During several sessions, the EAP counselor helped Jane sort out her emotions and responsibilities from those of her employee. The counselor explained the implications of depression and explored with her the limitations and options she had as a supervisor. Jane convinced that she could best help her employee that he needed help by clearly demonstrating, through careful recordkeeping, that his work performance had deteriorated.

Jane found the chore of documenting her employee' s performance annoying and time consuming. However, as she began to write down what was really happening each day, and sharing her observations with him, the situation became clearer to him as well as to her. He realized that he was not pulling his weight, and she recognized that she was not helping him get well by protecting him. Jane suggested that he come to a counseling session with her. He refused. She then pointed out that she would have no other choice but to take personnel action against him. He then agreed to visit the counselor with her.

Much to his surprise, he found the visit helpful and set up his own future appointments. After several visits, the counselor referred him to a psychiatrist for a complete diagnostic evaluation and then collaborated with the psychiatrist in working out a treatment regime: the psychiatrist prescribed an antidepressant medication and the counselor provided psychotherapy.

He continued to see the counselor regularly for several months and then on an as-needed basis. Within a few months, he was off mediation. His symptoms had abated, his work performance had improved dramatically, and he felt much better about himself. He now understands that his lack of energy and inability to concentrate were not personal defects, but rather due to his illness. He told Jane that in the future if the symptoms recur, he will seek help immediately.

While employee assistance programs are being widely adopted by large companies and government agencies, owners of small businesses who cannot afford their own EAPs can help troubled employees through other mechanisms. They can provide their employees with medical insurance that offers the best available coverage of mental health and substance abuse problems. They also may offer a depressed employee temporary flexible hours or a less demanding job until the symptoms of depression are alleviated. They can provide reassurance and reinforcement for those jobs that are well done or show improvement.

Perhaps most important, employers can encourage and, in fact, pressure employees to seek treatment. It is usually in the employer's interest to help depressed employees get appropriate treatment, for it is rarely cost effective to tram a new person or to replace an experienced worker whose performance is temporarily not up to muff. Helping the depressed employee pays off.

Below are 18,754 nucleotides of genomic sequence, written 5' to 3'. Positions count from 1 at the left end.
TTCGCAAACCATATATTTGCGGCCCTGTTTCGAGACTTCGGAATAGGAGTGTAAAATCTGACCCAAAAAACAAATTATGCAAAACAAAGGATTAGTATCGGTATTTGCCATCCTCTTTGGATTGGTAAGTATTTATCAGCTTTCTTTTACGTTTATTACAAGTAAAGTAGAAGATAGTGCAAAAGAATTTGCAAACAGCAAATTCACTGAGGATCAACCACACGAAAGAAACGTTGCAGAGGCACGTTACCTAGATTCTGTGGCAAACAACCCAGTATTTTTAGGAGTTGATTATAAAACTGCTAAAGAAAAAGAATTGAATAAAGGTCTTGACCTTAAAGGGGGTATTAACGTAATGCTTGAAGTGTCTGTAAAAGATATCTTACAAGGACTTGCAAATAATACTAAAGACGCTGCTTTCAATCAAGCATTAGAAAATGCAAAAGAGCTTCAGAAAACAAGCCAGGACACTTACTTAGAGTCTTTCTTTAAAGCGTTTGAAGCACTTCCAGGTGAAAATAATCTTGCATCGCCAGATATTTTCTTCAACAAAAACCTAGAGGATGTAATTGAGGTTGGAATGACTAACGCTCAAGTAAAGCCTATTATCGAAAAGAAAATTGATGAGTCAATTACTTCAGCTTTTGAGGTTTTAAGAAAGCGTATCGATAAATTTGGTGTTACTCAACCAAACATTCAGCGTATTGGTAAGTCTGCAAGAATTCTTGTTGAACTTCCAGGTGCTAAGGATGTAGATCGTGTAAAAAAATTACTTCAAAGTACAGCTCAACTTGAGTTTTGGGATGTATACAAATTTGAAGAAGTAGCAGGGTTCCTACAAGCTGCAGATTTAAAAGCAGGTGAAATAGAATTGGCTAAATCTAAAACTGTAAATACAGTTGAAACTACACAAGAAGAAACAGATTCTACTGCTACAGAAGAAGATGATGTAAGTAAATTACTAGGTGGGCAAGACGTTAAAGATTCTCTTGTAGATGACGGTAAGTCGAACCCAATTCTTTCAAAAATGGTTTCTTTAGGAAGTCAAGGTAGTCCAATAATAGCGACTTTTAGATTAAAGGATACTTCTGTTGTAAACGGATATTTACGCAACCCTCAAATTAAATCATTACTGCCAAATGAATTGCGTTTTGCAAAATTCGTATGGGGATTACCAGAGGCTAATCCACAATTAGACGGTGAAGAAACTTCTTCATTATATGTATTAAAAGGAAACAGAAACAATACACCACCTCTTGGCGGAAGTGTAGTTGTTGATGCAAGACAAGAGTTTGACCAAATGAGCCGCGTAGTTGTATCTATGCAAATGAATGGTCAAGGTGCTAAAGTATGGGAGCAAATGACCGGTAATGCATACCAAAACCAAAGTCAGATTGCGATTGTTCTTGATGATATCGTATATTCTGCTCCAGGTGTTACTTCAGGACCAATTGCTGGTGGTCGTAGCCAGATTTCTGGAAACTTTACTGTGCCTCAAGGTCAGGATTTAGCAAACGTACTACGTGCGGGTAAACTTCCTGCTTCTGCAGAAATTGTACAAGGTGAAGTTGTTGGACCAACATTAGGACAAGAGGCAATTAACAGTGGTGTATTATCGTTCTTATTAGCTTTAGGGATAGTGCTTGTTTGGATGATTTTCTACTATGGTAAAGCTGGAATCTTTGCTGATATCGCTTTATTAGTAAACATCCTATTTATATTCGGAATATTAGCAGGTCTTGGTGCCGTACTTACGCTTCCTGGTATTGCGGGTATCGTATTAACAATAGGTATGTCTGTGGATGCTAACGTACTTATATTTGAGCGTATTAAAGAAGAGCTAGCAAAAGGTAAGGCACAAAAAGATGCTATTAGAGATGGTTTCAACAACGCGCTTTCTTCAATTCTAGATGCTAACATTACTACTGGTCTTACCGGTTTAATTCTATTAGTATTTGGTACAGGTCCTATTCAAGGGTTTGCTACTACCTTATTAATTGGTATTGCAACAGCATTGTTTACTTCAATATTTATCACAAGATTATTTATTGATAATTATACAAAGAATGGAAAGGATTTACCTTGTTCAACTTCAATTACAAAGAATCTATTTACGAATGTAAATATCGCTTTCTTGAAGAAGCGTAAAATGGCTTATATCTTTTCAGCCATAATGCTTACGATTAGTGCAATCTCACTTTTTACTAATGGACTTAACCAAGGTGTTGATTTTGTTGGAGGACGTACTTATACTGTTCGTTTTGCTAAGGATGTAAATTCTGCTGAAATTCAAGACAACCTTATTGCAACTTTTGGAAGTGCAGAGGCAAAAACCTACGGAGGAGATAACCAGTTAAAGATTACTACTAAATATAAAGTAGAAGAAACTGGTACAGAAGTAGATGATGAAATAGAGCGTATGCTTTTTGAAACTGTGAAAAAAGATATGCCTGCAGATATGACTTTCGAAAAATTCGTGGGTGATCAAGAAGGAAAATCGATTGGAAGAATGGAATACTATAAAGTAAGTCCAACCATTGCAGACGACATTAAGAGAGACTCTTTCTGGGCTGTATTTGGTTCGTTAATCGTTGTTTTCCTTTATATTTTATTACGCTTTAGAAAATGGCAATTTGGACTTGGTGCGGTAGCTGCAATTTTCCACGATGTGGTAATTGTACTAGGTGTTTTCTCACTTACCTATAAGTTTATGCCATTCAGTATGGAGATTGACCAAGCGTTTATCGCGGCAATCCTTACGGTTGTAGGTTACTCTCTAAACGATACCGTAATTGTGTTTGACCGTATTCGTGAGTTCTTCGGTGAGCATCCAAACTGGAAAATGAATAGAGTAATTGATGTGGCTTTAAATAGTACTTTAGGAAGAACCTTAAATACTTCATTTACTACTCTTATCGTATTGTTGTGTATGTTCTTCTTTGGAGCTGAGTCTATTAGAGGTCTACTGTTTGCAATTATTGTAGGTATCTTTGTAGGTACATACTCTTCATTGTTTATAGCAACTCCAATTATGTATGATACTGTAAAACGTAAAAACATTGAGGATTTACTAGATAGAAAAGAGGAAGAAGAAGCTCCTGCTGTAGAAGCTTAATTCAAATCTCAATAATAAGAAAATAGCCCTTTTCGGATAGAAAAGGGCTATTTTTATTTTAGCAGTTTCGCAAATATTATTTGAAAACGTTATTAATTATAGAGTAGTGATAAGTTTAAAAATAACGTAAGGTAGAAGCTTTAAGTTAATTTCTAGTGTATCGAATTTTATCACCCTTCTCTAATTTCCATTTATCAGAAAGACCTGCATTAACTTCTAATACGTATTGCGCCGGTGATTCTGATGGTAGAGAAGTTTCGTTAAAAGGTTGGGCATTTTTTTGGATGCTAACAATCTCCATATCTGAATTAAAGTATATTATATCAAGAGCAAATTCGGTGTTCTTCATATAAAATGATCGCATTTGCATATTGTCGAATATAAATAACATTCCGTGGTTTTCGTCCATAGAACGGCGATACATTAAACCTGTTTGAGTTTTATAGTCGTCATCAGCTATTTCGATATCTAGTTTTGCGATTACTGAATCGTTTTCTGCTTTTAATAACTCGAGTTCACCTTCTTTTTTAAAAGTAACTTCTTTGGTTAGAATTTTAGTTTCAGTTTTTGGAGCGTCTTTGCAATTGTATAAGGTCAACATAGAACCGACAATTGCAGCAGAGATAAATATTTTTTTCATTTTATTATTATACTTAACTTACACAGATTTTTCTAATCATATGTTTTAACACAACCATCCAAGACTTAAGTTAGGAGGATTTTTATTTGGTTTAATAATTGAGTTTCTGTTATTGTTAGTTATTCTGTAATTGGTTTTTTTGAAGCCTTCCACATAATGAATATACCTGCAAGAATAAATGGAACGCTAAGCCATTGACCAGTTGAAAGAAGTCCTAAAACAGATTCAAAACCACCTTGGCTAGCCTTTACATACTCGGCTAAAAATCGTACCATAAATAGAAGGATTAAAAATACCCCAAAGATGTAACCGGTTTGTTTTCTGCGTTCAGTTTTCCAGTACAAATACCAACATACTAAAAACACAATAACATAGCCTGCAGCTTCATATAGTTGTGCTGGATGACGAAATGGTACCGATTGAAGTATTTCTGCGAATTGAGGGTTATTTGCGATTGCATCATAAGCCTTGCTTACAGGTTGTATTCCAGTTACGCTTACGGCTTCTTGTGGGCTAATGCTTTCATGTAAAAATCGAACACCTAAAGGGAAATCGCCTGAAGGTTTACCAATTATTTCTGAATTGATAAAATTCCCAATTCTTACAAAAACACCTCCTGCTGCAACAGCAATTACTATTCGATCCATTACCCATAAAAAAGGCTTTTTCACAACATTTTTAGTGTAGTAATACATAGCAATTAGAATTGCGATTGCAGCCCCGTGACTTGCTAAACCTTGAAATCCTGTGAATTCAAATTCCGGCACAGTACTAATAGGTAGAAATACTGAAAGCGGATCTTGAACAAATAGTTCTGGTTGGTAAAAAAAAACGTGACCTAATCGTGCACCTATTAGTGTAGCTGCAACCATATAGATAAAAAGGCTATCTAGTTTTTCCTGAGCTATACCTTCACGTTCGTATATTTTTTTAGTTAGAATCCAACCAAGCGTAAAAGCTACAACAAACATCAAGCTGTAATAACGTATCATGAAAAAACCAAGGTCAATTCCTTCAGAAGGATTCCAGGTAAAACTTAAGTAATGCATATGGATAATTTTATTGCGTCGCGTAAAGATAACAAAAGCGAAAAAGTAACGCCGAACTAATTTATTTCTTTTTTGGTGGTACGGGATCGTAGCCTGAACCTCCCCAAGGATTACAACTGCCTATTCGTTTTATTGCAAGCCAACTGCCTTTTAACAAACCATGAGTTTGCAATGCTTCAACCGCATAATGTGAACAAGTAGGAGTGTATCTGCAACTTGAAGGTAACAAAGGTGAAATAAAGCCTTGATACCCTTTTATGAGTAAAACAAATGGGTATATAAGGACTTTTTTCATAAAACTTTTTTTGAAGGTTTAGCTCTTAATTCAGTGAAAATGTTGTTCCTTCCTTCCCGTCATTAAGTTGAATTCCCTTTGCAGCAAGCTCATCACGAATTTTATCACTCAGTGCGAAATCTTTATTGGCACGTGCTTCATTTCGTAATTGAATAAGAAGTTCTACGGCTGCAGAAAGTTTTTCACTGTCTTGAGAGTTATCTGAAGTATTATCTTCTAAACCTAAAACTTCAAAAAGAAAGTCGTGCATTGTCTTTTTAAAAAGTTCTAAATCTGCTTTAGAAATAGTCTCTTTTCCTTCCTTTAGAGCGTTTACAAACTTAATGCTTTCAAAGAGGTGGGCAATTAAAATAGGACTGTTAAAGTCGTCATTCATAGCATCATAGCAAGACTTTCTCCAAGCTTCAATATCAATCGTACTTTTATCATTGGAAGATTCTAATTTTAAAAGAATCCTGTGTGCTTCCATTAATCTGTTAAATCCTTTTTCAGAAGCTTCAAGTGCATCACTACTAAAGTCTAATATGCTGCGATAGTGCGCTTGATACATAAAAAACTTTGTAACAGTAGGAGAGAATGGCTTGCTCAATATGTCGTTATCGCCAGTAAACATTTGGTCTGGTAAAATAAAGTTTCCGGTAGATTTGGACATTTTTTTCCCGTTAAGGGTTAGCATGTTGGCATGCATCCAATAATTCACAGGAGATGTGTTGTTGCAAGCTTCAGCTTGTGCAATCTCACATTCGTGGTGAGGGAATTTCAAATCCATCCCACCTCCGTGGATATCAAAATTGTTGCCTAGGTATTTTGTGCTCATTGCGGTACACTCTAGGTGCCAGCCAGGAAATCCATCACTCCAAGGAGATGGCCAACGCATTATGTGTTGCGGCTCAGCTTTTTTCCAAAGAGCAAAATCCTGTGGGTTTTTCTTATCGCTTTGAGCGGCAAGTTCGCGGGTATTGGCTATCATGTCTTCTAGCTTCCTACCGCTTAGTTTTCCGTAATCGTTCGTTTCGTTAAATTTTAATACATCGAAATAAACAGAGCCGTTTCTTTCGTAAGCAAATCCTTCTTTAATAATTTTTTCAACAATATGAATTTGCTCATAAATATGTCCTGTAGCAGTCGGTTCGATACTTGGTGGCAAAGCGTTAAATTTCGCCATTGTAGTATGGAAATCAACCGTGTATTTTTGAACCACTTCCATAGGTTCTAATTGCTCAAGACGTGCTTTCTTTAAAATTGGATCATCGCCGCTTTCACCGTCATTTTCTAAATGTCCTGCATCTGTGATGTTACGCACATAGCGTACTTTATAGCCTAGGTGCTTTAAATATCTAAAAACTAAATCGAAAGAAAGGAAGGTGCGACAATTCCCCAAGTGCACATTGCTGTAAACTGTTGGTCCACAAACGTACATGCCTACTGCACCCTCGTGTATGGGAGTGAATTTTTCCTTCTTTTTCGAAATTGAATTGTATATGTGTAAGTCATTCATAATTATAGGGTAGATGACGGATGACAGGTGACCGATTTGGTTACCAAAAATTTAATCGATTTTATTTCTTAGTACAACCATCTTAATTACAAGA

In Brief

Ways To Help a Depressed Person

  • Recognize the symptoms.

  • Convince the depressed person to get treatment or, in the case of a depressed child or adolescent, help the youngster get treatment.

  • Tell the depressed person that he or she is loved, deserves to feel better, and will feel better with appropriate

  • Recommend helping resources.

  • If the depressed person is not functioning, accompany him or her to treatment until normal function returns.

  • If the depressed person is too young or ill to provide needed information to the therapist, act as a go-between as long as needed.

  • If the depressed person is suicidal or having hallucinations or delusions, arrange for hospitalization.

  • If the depressed person is functional and refuses treatment, seek the assistance of others-friends, doctor, clergy, relatives-who might convince him or her that treatment is needed and will help.

  • Don't give up too soon-the depressed person may have to hear more than once and from several people that he or she deserves to feel better and can, with proper treatment
If all efforts to encourage the depressed person to seek treatment have failed, and the depressed person is having a demoralizing impact on those around, further action is needed:
  • A supervisor might threaten personnel action unless the depressed employee gets treatment

  • A spouse, with the assistance of a mental health specialist, can explore separation from the depressed husband or wife who refuses treatment.

  • Parents of a depressed adult can clarify, with the help of a mental health specialist, how much assistance to give their depressed offspring.